Harold Geiger

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Harold Geiger
File:Harold Geiger 1921.png
Geiger in 1911
Born (1884-10-07)October 7, 1884
East Orange, New Jersey
Died May 17, 1927(1927-05-17) (aged 42)
Olmsted Field
Harrisburg, Pennsylvania
Cause of death Aircrash
Resting place Arlington National Cemetery
Education United States Military Academy (1904–1908)
Spouse(s) Frances M. Bridges
Children 2 children
Parent(s) Frederick C. Geiger
Josephine Dodd Squier

Major Harold Geiger (October 7, 1884 – May 17, 1927) was US military aviator number 6, who was killed in an airplane crash in 1927. He was also a balloonist.[1] Spokane International Airport is designated with the International Air Transport Association airport code GEG in his memory.


He was born on October 7, 1884 in East Orange, New Jersey to Frederick C. Geiger and Josephine Dodd Squier. He attended East Orange High School.[1]

Geiger was a cadet at the United States Military Academy June 16, 1904 to February 14, 1908, when he was graduated as an Army second lieutenant in the Coast Artillery Corps.[1]

He was promoted to first lieutenant November 8, 1908.[2]

As a lieutenant, Geiger commanded the aviation assets of the United States Army Signal Corps in the Hawaiian Islands. The first Army airplanes, pilots and crews arrived in Oahu in July 1913. The planes were based at Fort Kamehameha, near present-day Hickam Air Force Base.

Lieutenant Geiger arrived in Oahu with two Curtiss Aeroplane Company seaplanes, a mechanic, 12 enlisted men, and other equipment.[3] However, Geiger’s aircraft were in poor shape. His flights were limited to short flights in Pearl Harbor and a longer flight to Diamond Head, Hawaii and back to Fort Kamehameha.

Geiger was ordered to cease all flying operations in late 1913 because the trade winds were too strong.[4] The airplanes were sold locally, and the engines were sent back to the North Island Flying School. The Hawaiian Islands would not see any more Army aviation activity until 1917.[5]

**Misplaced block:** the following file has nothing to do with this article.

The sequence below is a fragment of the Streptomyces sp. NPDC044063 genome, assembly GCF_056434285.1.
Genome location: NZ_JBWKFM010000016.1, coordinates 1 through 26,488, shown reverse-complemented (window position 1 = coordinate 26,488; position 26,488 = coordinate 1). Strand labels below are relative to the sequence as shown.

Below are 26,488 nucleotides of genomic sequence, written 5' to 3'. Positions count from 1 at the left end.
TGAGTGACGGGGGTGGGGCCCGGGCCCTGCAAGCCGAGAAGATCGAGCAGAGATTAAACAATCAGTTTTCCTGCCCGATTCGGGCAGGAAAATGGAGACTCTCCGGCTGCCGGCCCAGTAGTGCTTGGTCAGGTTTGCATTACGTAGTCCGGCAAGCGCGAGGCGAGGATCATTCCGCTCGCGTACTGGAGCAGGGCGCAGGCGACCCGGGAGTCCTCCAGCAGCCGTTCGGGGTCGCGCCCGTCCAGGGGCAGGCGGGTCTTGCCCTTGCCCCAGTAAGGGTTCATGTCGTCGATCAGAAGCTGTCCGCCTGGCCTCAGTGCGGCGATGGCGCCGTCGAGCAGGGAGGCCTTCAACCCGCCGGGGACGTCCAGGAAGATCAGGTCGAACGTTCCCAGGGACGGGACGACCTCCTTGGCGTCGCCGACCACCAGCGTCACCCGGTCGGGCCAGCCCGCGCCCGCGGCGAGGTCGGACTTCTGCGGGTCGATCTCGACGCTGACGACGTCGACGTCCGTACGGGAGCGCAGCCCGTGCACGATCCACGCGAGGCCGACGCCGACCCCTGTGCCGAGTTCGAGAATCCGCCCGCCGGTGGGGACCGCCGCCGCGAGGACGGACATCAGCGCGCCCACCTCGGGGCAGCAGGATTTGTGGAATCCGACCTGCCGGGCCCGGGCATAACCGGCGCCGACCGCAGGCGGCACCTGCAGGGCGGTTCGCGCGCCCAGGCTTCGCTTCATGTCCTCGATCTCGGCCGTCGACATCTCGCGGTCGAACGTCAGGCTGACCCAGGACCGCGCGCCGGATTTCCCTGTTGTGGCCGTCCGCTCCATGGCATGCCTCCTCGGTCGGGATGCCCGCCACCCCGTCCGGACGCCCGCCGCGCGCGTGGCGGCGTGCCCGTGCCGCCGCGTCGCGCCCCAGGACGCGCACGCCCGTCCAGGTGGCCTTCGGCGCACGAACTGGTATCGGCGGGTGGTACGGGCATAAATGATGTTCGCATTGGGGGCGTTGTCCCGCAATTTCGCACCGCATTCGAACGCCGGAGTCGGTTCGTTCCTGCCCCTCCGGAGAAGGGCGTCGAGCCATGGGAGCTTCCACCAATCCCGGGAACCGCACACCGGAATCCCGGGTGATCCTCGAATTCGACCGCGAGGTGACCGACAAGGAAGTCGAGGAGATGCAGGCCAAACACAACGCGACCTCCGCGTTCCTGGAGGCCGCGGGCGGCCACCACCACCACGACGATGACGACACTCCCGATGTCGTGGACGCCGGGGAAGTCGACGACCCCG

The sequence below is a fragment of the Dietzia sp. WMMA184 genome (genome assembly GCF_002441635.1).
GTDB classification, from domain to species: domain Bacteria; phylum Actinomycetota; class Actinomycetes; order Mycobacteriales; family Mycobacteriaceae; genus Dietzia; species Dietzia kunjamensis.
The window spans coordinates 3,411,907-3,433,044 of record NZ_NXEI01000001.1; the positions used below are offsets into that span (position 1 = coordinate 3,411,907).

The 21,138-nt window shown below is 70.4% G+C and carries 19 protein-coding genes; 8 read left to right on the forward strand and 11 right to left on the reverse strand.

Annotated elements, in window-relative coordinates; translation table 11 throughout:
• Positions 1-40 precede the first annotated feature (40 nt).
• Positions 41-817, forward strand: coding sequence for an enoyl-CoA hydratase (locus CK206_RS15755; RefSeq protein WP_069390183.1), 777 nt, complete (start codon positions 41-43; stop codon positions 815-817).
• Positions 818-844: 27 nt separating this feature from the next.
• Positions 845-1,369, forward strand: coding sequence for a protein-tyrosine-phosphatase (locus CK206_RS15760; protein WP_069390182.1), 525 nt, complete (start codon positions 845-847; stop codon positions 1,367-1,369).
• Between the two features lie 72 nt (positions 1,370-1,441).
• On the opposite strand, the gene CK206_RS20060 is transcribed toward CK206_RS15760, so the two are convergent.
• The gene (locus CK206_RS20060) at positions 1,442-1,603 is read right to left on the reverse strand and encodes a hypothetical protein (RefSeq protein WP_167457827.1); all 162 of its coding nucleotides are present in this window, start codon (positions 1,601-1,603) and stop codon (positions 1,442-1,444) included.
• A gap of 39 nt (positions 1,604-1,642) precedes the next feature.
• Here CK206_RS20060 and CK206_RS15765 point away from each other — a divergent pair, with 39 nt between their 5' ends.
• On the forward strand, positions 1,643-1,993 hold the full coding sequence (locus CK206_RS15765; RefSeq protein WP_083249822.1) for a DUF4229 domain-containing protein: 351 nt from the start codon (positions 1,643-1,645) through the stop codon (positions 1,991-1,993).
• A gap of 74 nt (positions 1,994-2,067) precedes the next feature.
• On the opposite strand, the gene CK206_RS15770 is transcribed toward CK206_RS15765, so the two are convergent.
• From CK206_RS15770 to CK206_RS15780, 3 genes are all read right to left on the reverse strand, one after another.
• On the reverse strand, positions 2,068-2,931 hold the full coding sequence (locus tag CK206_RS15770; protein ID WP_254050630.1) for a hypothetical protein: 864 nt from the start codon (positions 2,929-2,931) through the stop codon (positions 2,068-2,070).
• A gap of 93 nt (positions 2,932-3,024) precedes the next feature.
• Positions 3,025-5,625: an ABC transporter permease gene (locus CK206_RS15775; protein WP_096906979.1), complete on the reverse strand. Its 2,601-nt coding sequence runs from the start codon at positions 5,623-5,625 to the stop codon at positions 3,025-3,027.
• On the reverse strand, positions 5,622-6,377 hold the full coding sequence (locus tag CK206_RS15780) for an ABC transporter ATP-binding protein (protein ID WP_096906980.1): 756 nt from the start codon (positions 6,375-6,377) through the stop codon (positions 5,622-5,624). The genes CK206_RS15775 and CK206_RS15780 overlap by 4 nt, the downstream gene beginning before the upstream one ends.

Balloons and dirigibles

Geiger completed courses at the U.S. Army Balloon School in April 1917, and later during World War I served overseas with the Army's Balloon Section Headquarters in France as a lieutenant colonel. He completed dirigible studies in France and Italy. He was attached later to the Ambassador's staff in Berlin. While in Germany, Major Geiger sent reports to the Chief of the United States Army Air Service on the construction of the dirigible USS Los Angeles, and repeatedly urged that the craft, which was later taken over by the Navy, be purchased by the Army. He was on the Los Angeles on its transatlantic flight.[1][6]

Geiger also commanded the Army Balloon School at Ross Field, Arcadia, California.[7] By 1927, Geiger was commandant of Phillips Air Field at Aberdeen, Maryland.

On May 10, 1926, Major Geiger was slightly injured in a mid-air collision between two airplanes at Langley Field, near Hampton, Virginia. While attending the Air Corps Tactical School at Langley Field, his airplane and another flown by fellow student Horace Meek Hickam hit each other and crashed.[8]